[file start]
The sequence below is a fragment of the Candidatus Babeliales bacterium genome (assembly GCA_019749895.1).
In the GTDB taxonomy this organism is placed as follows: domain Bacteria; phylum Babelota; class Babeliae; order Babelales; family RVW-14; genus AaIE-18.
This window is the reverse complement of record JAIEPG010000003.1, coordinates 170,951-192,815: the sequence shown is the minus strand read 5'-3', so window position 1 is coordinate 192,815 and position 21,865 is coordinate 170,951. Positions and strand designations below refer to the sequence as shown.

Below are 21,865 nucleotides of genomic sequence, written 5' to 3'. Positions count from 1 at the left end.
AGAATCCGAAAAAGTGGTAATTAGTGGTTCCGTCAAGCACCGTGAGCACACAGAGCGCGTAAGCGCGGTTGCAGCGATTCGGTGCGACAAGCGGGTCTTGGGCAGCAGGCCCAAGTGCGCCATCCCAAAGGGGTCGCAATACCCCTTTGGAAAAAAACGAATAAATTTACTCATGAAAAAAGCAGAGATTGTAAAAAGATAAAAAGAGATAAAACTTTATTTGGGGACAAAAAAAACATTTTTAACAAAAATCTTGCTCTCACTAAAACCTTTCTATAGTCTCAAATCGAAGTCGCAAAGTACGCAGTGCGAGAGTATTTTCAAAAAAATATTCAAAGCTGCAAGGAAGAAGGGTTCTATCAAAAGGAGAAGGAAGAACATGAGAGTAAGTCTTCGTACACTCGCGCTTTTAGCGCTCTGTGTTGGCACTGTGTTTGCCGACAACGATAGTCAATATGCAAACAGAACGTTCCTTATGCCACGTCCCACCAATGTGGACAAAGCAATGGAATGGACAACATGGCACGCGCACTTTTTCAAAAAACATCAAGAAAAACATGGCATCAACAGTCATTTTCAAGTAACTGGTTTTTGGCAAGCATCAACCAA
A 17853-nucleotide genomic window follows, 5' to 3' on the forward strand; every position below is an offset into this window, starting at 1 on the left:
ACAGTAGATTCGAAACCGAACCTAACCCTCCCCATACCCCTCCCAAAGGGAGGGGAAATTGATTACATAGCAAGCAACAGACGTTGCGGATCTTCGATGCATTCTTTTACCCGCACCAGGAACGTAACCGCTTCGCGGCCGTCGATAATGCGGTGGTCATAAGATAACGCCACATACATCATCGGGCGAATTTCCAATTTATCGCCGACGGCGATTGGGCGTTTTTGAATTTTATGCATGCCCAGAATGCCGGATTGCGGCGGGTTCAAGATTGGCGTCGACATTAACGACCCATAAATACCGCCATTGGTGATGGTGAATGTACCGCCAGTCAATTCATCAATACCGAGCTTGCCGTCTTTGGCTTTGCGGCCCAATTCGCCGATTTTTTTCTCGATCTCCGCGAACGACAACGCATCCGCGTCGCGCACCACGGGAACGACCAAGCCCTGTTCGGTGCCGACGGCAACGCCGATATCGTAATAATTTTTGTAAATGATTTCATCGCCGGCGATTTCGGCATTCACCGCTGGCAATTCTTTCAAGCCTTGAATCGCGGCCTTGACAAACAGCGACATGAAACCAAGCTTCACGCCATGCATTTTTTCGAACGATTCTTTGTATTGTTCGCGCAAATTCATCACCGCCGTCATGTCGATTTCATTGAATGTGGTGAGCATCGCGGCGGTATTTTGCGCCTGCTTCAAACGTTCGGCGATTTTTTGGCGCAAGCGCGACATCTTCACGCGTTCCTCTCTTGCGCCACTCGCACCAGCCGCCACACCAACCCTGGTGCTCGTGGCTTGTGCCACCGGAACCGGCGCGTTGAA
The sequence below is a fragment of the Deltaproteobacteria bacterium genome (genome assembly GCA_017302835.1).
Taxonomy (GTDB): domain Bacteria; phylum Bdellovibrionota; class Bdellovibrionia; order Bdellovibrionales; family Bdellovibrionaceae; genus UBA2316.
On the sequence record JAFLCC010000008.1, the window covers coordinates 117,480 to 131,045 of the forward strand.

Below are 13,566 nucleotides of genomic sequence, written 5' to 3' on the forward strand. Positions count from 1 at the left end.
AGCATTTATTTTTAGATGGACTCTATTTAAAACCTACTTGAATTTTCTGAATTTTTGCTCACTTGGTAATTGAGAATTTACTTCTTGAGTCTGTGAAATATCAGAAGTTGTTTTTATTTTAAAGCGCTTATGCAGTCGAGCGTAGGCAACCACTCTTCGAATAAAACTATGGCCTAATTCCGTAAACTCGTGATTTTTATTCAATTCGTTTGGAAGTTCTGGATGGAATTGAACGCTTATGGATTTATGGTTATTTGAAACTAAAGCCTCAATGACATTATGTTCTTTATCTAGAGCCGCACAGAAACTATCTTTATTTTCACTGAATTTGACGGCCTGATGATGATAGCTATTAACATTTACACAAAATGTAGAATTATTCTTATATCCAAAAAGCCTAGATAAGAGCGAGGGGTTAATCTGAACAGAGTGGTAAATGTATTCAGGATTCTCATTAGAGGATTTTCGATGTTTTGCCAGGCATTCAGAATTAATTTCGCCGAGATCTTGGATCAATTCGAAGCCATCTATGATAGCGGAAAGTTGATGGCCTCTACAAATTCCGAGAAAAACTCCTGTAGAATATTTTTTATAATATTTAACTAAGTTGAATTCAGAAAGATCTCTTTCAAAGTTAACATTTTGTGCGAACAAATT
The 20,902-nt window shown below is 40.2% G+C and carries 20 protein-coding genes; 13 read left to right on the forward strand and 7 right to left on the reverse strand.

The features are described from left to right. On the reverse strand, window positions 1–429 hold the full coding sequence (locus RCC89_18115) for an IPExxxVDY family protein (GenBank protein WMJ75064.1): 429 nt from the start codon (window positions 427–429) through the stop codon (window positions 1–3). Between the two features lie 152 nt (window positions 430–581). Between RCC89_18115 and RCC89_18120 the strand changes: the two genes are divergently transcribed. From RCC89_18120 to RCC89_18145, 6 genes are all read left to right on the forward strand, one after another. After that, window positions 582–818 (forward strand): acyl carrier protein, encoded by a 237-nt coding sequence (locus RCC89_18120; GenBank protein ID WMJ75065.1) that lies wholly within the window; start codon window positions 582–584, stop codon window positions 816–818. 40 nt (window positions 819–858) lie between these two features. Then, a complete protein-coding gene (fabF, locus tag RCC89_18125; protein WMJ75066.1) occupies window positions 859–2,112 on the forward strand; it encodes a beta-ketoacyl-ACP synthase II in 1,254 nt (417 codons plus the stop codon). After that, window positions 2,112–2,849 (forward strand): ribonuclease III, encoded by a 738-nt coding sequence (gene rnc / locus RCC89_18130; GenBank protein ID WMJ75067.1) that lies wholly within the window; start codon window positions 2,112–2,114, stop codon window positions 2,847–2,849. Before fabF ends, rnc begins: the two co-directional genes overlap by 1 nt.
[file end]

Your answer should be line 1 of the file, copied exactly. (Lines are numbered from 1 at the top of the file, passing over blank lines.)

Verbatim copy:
The sequence below is a fragment of the Candidatus Babeliales bacterium genome (assembly GCA_019749895.1).